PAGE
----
|Native name: Japanese: 種子島|
|Location||East China Sea|
|Area||444.99 km2 (171.812 sq mi)|
|Length||57.2 km (35.54 mi)|
|Coastline||186 km (115.6 mi)|
|Highest elevation||282 m (925 ft)|
|Population||33,000 (as of 2010)|
Tanegashima (種子島) is one of the Ōsumi Islands belonging to Kagoshima Prefecture, Japan. The island, 444.99 km² in area, is the second largest of the Ōsumi Islands, and has a population of 33,000 persons. Access to the island is by ferry, or by air to New Tanegashima Airport. Administratively, the island is divided into the city, Nishinoomote, and the two towns, Nakatane and Minamitane. The towns belong to Kumage District.
Tanegashima is the easternmost and the second largest (after Yakushima) of the Osumi Islands. It is located approximately 43 kilometres (23 nmi) south of the southern tip of Osumi Peninsula in southern Kyushu, or 115 kilometres (62 nmi) south of Kagoshima. The Vincennes Strait (Yakushima Kaikyō) separates it from Yakushima.
The island is of volcanic origin; however, unlike neighboring Yakushima, it presents a flat appearance, with its highest elevation at only 282 metres (925 ft) above sea level. The island has a length of 57 kilometres (31 nmi) and a width ranging from 5 kilometres (2.7 nmi) to 10 kilometres (5.4 nmi). The climate is subtropical.
Tanegashima has been settled since at least the Jomon period. Burial sites on Tanegashima, namely the Yokomine and Hirota sites, attest to a uniquely well-developed Yayoi period culture at the end of the 4th century AD. The artifacts include magatama, an engraved pendant, and emblems with apparent writing.
Tanegashima is first mentioned in written documents of the Chinese Sui Dynasty of the 6th century, and in the Japanese Shoku Nihongi in an entry dated 702. It formed part of ancient Tane Province. It was often mentioned in the diaries of travelers between Tang Dynasty China and Nara period Japan.
During the Edo period, Yakushima was ruled by the Shimazu clan of Satsuma Domain and was considered part of Ōsumi Province. Following the Meiji restoration, the island has been administered as part of Kagoshima Prefecture.
Introduction of firearms into Japan
This island is celebrated as the site of the first known contact of Europe and the Japanese, in 1543. A Ryukyuan trading post had been established there several decades earlier, and all traffic from the Ryukyus to Kagoshima on Kyushu, in southern Japan, was obliged to pass through this station. Thus it was that the Portuguese ship, having been blown off course from China to Okinawa made their way to Tanegashima, and not directly to Japan proper.
Until modern times, firearms were colloquially known in Japan as "Tanegashima", due to the belief that they were introduced by the Portuguese on board that ship. In his memoirs published in 1614, Portuguese adventurer turned author, Fernão Mendes Pinto placed himself in that first landing party, although this claim has been roundly discredited and in fact contradicts with his claims to be simultaneously in Burma at the time. However, Mendes Pinto does appear to have visited Tanegashima soon thereafter.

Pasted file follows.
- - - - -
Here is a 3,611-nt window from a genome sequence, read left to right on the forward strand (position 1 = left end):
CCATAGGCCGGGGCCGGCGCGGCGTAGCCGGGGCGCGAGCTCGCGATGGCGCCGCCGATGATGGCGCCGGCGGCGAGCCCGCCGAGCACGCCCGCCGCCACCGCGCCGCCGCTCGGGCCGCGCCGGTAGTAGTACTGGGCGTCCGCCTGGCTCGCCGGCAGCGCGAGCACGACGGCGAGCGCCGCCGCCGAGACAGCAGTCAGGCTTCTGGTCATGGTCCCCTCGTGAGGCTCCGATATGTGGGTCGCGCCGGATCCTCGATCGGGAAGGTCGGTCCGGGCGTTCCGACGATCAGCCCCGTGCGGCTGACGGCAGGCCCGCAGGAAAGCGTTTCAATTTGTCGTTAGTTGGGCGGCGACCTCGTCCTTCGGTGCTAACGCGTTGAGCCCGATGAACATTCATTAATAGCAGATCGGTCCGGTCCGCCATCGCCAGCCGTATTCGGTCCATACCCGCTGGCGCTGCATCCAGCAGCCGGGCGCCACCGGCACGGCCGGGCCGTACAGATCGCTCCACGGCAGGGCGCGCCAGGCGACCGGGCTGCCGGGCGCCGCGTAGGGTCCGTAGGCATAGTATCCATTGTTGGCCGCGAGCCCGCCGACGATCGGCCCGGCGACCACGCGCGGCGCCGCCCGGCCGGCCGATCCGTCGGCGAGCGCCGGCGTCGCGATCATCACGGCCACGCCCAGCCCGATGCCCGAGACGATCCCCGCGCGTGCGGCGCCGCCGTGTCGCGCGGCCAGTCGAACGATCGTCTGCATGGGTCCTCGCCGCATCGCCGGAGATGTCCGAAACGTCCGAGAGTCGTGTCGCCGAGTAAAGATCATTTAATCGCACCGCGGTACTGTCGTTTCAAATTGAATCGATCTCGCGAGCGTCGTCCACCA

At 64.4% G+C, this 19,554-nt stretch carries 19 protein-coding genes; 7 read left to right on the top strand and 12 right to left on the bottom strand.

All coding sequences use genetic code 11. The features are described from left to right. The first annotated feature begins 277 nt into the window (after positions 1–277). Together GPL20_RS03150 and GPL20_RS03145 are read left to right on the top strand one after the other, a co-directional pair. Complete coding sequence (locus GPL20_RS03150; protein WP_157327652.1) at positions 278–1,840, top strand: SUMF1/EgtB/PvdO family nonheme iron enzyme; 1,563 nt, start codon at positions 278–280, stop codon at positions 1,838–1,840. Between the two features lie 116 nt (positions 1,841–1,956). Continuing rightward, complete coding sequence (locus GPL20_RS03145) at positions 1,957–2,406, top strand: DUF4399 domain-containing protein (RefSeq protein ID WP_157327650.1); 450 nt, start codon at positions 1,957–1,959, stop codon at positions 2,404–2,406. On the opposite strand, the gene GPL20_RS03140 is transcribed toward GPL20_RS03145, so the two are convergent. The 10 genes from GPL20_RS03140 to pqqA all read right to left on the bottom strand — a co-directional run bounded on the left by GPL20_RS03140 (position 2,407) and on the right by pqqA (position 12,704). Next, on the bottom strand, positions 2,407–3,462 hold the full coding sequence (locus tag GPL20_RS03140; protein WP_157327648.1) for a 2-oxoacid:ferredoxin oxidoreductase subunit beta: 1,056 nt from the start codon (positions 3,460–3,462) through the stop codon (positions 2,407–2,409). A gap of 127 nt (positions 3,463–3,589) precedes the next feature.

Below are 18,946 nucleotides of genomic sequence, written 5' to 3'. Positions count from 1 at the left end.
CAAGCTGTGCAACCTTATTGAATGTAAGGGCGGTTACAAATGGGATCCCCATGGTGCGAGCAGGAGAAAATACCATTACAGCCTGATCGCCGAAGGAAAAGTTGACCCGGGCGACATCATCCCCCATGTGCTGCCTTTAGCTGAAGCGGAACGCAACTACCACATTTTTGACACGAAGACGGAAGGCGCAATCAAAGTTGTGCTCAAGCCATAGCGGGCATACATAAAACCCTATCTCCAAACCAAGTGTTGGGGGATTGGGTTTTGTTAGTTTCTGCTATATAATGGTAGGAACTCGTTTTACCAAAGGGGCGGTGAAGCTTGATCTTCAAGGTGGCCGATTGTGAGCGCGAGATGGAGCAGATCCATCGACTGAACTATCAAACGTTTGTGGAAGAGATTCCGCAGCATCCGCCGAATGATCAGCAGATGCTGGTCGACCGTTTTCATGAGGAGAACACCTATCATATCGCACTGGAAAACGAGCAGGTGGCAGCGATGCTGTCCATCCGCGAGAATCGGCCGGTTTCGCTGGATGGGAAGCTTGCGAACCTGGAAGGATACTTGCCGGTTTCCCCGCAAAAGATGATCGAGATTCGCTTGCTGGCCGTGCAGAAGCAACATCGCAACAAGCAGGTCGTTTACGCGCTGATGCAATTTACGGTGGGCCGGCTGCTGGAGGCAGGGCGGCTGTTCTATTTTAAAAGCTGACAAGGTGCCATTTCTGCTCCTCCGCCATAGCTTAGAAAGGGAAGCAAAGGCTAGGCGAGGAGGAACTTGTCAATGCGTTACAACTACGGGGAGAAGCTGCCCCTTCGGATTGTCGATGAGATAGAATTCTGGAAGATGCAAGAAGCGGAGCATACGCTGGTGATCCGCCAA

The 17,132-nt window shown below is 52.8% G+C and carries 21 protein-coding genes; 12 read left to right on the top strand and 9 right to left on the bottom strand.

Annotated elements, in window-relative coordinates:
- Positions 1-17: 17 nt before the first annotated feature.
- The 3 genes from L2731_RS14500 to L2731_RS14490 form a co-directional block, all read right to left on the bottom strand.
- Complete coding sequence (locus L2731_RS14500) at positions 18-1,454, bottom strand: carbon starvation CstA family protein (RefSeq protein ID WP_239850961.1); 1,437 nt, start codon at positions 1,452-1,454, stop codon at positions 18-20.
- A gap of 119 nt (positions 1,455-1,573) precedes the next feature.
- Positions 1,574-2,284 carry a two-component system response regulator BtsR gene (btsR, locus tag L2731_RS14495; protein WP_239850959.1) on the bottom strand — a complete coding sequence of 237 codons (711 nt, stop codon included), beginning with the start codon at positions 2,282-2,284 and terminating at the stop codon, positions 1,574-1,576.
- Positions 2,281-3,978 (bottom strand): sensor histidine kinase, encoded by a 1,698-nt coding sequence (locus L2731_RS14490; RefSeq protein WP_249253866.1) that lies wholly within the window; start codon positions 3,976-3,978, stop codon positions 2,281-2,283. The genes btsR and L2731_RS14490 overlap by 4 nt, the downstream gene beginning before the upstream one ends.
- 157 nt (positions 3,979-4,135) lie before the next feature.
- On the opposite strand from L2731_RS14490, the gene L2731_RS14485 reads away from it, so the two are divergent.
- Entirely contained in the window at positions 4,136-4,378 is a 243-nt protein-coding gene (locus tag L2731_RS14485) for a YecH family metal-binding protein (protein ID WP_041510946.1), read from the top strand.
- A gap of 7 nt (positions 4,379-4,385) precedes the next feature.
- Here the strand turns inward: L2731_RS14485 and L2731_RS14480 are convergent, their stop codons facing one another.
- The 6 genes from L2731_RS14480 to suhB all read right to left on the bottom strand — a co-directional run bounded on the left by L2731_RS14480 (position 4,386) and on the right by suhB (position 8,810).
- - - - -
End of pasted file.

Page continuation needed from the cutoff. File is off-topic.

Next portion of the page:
Edge tools (particularly knives and scissors) made in Tanegashima are famous traditional handicrafts in Japan. Craftsmen in Tanegashima have kept alive traditional techniques for forging and sharpening iron tools. Tanegashima is also famous as the center of iron sand production. The technique has been around since about 1185 when the Taira clan were exiled here from Kyoto by Minamoto no Yoritomo, taking with them craftsmen and chefs from Kyoto. The people of the island speak with a Kyoto accent even now, rather than a Kyūshū or Kagoshima accent, despite its proximity to Kyūshū. These craftsmen were the original users of the distinct techniques used for forging and sharpening. The technique is unique in the world, and produces such tools as "Tanegashima Hocho" (Tanegashima knives), used by chefs, and "Tane-basami" (Tanegashima scissors), preferred by many for the art of Bonsai.
Tanegashima has a humid subtropical climate (Köppen climate classification Cfa) with very warm summers and mild winters. Precipitation is high throughout the year, but is highest in the months of May, June and September.
|Climate data for Tanegashima|
|Average high °C (°F)||13.8
|Daily mean °C (°F)||11.2
|Average low °C (°F)||8.5
|Precipitation mm (inches)||105.9
|Mean monthly sunshine hours||123.0||114.0||143.5||147.4||158.1||138.6||234.5||238.2||182.5||169.8||133.8||130.5||1,913.9|
|Source: NOAA (1961-1990) |
Tanegashima Space Center
Total solar eclipse in 2009
The Tanegashima "Rocket Marathon" takes place in March each year.
- Miyu Uehara - gravure idol and TV personality
- Kōbō Kenichi – sumo wrestler
- Wakashimazu Mutsuo – sumo wrestler
- Lidon, Olof. Tanegashima: The Arrival of Europe in Japan, NIAS Press (2002) ISBN 8791114128
|Wikimedia Commons has media related to Tanegashima.|
- Tanegashima travel guide from Wikivoyage
- Kerr, George H. Okinawa: The History of an Island People. revised ed. Tokyo: Tuttle Publishing, 2000. p141,144.
- "Tanegashima Climate Normals 1961-1990". National Oceanic and Atmospheric Administration. Retrieved January 6, 2013.
- JAXA March 2005 News